Long-term, however, a bigger concern for the Seattle organization has to be an article by Frank Hughes in today's Tacoma News-Tribune. Rashard Lewis is quoted as saying some rather ominous things about his impending free agency. Some selected Lewis quotes from the article:

"I am definitely going to look at my options if they want to mess around or play around money-wise."

"My numbers compare to Kobe Bryant's numbers when he was a rookie in the NBA, and his next two years, and our numbers are pretty much around the same area. I am developing well, the same way he developed as the years went by."

"I think the Sonics already know the potential is there. If they want to negotiate by not giving me the max, or whatever they want to give me, I am going to look at my options regardless. Things are going well now, we are winning ballgames and hopefully we'll make the playoffs. But I feel that if I can go back home (to Houston) or go somewhere closer to home and get the same amount of money, then that is something I would do."

"They pretty much told me that I would be here for the future and that they would build the team around me, but you never know what could happen in the future. You could get traded, or they could pick up somebody else, there is just no telling. So I want to be on the safe side. I know Houston is my home, and that is where I am always going to go, regardless."

"I know if I sign a long-term deal, I am going to be here a long time," Lewis said. "If I am here for the next seven years, I will sign another contract when I am, what, 28? If they want to look at me as the long-term future and want to rebuild, why not start now?"

The comparison to Bryant is remarkably ludicrous. This is an example of a good place for my player rating system to compare the two players, and let's see how they match up (or, in this case, don't):
(Note: 1999 and 2001-2002 stats pro-rated to 82 team games)

Year 1: VORP Eff Value V/G
Bryant 56 .487 537 7.6
Lewis -10 .396 93 2.9
Year 2
Bryant 176 .526 1081 13.7
Lewis 118 .515 811 9.9
Year 3
Bryant 243 .518 1610 19.6
Lewis 209 .517 1406 18.0
Year 4
Bryant 271 .547 1382 20.9
Lewis 237 .516 1367 19.5
Year 5
Bryant 317 .554 1541 22.7
Year 6
Bryant 369 .566 1658 21.4

What can we conclude from this chart? Lewis has never been as good -- not nearly, really -- as Bryant at the same experience level. Projected over the first four years, Bryant has an 742-554 advantage in VORP (value over replacement player), which is really quite significant. A VORP of about 300 is a superstar-type player; Bryant was there last year and looks to be there again, while Lewis is still a significant amount away. The various other stats indicate other things about how many minutes and games the players have played; one thing Lewis definitely has in his favor is fairly good durability.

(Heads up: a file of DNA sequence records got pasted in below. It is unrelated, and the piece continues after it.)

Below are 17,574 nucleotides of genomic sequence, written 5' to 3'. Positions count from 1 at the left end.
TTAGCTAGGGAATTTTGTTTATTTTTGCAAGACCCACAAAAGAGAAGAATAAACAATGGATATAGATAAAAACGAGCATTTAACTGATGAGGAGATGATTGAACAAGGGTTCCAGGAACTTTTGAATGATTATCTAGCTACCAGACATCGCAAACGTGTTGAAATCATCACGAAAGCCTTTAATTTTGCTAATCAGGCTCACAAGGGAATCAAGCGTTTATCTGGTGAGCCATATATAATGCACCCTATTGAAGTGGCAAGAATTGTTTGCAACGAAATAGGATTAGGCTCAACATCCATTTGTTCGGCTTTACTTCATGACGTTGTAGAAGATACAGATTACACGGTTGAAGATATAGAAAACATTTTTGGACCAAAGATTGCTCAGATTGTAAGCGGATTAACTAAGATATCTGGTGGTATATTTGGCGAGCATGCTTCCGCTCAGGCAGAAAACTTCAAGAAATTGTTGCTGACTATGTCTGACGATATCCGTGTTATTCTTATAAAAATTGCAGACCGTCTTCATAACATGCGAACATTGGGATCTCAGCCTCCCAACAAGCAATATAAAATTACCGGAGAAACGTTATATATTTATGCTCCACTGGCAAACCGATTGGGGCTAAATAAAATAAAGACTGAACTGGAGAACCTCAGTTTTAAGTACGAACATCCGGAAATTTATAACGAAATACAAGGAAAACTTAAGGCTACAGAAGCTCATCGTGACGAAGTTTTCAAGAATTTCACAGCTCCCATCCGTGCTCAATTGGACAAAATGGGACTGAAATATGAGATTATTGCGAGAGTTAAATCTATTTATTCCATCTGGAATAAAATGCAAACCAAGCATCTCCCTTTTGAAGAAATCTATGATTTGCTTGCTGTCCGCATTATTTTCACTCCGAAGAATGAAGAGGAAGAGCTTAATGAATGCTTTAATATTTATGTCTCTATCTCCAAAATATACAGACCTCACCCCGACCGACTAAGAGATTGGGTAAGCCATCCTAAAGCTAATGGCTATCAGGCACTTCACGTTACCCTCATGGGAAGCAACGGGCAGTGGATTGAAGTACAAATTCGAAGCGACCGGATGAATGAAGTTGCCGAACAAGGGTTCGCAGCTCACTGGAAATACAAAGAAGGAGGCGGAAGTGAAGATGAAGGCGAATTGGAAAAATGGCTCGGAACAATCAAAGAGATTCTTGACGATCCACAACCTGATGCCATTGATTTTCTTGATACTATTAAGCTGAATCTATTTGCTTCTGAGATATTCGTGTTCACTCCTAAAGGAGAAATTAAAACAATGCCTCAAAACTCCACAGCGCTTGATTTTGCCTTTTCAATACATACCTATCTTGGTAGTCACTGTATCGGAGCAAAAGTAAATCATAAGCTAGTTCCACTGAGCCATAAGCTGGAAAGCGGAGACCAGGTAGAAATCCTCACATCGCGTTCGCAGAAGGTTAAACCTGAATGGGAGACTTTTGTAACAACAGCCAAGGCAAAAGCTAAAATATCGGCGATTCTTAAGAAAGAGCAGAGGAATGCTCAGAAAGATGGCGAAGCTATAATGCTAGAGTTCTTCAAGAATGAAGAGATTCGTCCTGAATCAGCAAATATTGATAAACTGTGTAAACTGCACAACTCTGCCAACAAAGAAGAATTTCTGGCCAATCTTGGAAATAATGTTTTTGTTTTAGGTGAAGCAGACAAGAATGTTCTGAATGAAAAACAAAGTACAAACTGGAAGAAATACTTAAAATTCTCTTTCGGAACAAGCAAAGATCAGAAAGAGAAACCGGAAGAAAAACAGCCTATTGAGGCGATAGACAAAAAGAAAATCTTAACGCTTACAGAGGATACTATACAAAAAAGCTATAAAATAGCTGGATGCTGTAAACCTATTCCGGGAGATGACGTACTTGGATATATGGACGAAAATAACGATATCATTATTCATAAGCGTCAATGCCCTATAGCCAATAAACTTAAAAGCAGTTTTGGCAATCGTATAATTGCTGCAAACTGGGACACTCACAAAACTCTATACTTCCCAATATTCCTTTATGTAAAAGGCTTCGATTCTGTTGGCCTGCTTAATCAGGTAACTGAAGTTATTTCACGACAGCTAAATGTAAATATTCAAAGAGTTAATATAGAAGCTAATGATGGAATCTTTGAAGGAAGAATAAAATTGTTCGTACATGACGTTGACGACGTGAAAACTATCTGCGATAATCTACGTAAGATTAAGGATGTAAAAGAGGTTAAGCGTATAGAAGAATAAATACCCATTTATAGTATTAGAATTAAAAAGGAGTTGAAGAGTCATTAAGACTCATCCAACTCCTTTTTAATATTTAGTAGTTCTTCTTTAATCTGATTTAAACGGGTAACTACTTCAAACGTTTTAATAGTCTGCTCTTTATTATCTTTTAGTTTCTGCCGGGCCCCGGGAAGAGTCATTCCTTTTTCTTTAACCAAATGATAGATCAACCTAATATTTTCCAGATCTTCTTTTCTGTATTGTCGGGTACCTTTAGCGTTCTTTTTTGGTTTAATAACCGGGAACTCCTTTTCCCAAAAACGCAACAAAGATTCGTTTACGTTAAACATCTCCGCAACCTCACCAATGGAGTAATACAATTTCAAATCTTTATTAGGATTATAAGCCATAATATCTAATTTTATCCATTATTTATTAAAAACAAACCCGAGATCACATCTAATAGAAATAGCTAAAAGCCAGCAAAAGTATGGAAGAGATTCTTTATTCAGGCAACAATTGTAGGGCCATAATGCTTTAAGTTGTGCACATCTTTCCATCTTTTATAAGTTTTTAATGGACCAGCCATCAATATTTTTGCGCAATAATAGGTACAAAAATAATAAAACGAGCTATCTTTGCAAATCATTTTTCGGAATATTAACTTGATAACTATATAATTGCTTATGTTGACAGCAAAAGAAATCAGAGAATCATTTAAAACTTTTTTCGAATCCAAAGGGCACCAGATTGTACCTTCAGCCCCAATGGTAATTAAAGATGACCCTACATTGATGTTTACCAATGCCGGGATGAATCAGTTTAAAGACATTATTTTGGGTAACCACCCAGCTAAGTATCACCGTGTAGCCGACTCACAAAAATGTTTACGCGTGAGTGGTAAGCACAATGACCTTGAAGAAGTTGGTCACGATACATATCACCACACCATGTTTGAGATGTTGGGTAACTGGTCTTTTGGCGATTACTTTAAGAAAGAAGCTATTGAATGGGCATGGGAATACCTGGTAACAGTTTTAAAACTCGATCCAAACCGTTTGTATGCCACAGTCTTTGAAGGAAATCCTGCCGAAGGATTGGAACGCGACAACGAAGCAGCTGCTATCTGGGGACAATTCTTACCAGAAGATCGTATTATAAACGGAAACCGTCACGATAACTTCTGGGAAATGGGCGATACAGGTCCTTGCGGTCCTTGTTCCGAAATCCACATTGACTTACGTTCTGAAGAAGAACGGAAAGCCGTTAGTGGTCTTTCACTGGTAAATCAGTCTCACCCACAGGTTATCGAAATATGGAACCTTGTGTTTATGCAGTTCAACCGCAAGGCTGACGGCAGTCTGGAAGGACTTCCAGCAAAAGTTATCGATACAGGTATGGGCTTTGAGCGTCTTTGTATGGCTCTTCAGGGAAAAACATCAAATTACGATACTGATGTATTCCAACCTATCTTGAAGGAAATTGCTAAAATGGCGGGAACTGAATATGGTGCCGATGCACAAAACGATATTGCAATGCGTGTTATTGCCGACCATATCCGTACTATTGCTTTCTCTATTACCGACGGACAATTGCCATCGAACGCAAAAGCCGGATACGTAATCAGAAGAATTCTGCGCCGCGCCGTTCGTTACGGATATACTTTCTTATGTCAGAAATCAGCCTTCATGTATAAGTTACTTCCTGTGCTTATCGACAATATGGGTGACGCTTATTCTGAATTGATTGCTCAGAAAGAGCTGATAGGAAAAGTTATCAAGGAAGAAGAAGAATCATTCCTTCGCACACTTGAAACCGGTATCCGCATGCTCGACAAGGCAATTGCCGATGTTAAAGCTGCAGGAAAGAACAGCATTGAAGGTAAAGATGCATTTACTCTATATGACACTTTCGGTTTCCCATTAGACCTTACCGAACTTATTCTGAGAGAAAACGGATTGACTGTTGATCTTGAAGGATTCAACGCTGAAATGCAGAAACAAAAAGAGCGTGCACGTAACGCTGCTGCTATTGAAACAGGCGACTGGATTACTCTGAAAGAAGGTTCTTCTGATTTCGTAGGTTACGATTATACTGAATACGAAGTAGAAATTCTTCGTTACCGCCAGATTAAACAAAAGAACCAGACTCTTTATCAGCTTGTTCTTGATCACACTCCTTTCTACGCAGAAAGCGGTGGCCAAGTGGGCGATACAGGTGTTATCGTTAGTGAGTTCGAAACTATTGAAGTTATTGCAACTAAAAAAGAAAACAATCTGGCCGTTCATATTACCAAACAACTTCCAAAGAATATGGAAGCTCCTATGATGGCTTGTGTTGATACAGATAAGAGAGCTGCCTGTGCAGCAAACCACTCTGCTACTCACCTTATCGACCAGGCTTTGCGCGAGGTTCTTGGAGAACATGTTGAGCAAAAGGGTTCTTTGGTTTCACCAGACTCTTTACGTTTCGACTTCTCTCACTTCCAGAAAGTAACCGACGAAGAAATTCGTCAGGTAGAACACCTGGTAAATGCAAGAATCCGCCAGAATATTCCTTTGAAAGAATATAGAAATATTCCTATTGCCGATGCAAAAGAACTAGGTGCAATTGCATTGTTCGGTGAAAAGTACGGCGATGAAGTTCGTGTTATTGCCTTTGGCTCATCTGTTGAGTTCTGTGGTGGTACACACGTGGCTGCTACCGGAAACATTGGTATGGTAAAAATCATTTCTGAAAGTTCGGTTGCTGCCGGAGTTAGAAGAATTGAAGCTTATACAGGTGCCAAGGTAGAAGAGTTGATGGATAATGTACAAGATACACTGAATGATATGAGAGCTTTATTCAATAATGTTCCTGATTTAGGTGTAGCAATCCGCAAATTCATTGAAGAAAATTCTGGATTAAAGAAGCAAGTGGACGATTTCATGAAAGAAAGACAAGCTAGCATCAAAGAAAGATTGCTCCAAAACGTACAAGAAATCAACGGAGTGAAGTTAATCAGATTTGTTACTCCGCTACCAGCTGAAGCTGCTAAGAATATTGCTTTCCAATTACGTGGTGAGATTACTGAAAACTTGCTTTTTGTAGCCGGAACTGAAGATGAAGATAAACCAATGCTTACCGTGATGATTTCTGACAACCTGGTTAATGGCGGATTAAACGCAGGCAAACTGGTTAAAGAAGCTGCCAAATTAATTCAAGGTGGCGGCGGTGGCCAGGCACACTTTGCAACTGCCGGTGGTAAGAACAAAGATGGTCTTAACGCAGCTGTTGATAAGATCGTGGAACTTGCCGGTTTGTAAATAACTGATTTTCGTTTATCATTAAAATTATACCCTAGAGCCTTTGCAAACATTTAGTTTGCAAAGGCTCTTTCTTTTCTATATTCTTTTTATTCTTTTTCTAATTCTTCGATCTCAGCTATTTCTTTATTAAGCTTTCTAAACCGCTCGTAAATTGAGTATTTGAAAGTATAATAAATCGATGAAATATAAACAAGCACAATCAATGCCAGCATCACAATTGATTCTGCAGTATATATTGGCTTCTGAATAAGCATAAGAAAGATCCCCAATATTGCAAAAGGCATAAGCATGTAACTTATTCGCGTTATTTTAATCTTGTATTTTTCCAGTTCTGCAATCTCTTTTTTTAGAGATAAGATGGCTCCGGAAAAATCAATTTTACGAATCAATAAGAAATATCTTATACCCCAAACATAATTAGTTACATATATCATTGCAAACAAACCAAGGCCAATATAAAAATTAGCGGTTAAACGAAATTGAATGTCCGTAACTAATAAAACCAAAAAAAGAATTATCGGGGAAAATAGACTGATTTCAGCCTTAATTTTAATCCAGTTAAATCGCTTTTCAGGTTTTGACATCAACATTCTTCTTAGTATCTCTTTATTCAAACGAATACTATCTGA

As for Lewis' development, you can see that his efficiency (a per-minute rating) has stayed rather constant over the last three years. On the one hand, because his minutes are increasing, this indicates to me that Lewis is improving. However, the magnitude of that improvement isn't really that great, and I'm still not sold that he's going to get much better than he is right now. For all the talk of Lewis improving his rebounding this season, his per-minute numbers have now decreased to about the same point they were last year, and his shooting percentage remains lower.

Bryant, obviously, signed a max contract when he finished his rookie deal, and the implication throughout the article, whether coming from Hughes or Lewis, was that Rashard will be looking for the same this summer.

I'm not going to sit here and try to assess what a man I've never spoken to in my life is thinking. To do so would be cocky and preposterous. However, what has been given us for public consumption by Rashard is rather interesting. When he began his first free agency foray, after a breakthrough 1999-2000 season, Lewis had the following comment on loyalty:

"The NBA doesn't have any loyalty to any players. So you can't really say you have a loyalty to the team."

However, Lewis disproved his own comment on August 2, the second day players were allowed to sign contracts, when he came back to the Sonics on a two-year, 8.5 million dollar deal. And indeed, by then he was singing a different tune:

"I can see myself playing my entire career in Seattle. It was a matter of [the Sonics] being loyal to me, and me being loyal to them."

Let's remember that this too is a player who was so concerned with his development so as to humble himself as an established starter to play with the Sonics' summer league squad in Los Angeles last July.